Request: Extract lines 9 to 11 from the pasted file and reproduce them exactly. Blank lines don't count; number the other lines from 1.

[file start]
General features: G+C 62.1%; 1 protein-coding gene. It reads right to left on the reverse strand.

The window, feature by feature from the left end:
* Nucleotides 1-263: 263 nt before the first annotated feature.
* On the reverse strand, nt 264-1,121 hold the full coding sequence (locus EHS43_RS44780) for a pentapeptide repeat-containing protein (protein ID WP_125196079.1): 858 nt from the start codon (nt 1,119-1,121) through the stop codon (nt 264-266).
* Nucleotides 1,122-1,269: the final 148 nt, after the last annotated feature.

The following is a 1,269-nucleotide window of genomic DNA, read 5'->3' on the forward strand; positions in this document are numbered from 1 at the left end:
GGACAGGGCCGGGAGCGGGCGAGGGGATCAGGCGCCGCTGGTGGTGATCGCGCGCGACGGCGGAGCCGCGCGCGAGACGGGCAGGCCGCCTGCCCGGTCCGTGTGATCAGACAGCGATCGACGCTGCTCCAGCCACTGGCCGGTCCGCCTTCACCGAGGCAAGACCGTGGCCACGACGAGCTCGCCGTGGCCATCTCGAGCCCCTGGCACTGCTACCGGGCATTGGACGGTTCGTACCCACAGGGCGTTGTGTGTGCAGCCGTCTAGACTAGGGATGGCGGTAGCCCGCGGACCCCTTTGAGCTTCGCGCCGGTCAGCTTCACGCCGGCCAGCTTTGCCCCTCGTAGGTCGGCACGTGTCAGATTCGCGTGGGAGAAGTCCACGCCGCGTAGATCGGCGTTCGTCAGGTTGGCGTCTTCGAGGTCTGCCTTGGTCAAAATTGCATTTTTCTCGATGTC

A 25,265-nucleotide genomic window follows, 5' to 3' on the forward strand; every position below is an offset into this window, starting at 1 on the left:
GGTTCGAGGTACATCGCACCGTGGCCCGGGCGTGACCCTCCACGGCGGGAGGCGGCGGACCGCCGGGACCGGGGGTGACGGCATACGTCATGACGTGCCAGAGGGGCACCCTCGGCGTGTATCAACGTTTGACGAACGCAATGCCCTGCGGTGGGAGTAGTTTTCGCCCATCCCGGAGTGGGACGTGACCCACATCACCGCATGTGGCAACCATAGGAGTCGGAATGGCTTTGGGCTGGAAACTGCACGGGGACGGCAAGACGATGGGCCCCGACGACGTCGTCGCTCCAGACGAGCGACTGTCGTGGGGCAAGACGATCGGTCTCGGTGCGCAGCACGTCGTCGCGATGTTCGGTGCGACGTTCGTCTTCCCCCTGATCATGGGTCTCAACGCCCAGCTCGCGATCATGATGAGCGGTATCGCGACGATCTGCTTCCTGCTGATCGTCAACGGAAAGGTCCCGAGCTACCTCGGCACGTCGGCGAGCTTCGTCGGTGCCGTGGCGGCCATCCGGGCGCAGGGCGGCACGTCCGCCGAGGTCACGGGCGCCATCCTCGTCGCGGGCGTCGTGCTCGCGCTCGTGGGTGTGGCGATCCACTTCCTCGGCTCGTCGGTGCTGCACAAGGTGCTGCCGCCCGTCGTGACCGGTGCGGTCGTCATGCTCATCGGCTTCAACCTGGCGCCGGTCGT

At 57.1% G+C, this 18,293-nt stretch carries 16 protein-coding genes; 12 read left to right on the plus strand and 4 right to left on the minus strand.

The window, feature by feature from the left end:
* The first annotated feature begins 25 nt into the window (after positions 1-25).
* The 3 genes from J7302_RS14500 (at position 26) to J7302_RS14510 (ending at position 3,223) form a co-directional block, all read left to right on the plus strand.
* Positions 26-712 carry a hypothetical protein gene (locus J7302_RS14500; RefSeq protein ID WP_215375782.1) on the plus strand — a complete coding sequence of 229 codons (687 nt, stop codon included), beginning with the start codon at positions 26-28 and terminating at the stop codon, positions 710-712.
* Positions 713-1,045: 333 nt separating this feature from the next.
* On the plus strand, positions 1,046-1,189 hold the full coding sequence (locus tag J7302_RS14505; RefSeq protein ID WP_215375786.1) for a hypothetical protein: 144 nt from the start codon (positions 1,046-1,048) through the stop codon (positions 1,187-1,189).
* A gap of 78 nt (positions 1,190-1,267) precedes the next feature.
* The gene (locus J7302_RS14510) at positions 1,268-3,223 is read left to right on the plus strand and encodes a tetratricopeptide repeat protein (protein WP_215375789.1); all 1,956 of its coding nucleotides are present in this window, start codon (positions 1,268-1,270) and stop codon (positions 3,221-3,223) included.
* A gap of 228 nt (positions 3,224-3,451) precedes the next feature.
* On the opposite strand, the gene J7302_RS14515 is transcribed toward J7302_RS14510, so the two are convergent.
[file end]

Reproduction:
GGTTCGAGGTACATCGCACCGTGGCCCGGGCGTGACCCTCCACGGCGGGAGGCGGCGGACCGCCGGGACCGGGGGTGACGGCATACGTCATGACGTGCCAGAGGGGCACCCTCGGCGTGTATCAACGTTTGACGAACGCAATGCCCTGCGGTGGGAGTAGTTTTCGCCCATCCCGGAGTGGGACGTGACCCACATCACCGCATGTGGCAACCATAGGAGTCGGAATGGCTTTGGGCTGGAAACTGCACGGGGACGGCAAGACGATGGGCCCCGACGACGTCGTCGCTCCAGACGAGCGACTGTCGTGGGGCAAGACGATCGGTCTCGGTGCGCAGCACGTCGTCGCGATGTTCGGTGCGACGTTCGTCTTCCCCCTGATCATGGGTCTCAACGCCCAGCTCGCGATCATGATGAGCGGTATCGCGACGATCTGCTTCCTGCTGATCGTCAACGGAAAGGTCCCGAGCTACCTCGGCACGTCGGCGAGCTTCGTCGGTGCCGTGGCGGCCATCCGGGCGCAGGGCGGCACGTCCGCCGAGGTCACGGGCGCCATCCTCGTCGCGGGCGTCGTGCTCGCGCTCGTGGGTGTGGCGATCCACTTCCTCGGCTCGTCGGTGCTGCACAAGGTGCTGCCGCCCGTCGTGACCGGTGCGGTCGTCATGCTCATCGGCTTCAACCTGGCGCCGGTCGT

At 57.1% G+C, this 18,293-nt stretch carries 16 protein-coding genes; 12 read left to right on the plus strand and 4 right to left on the minus strand.

The window, feature by feature from the left end: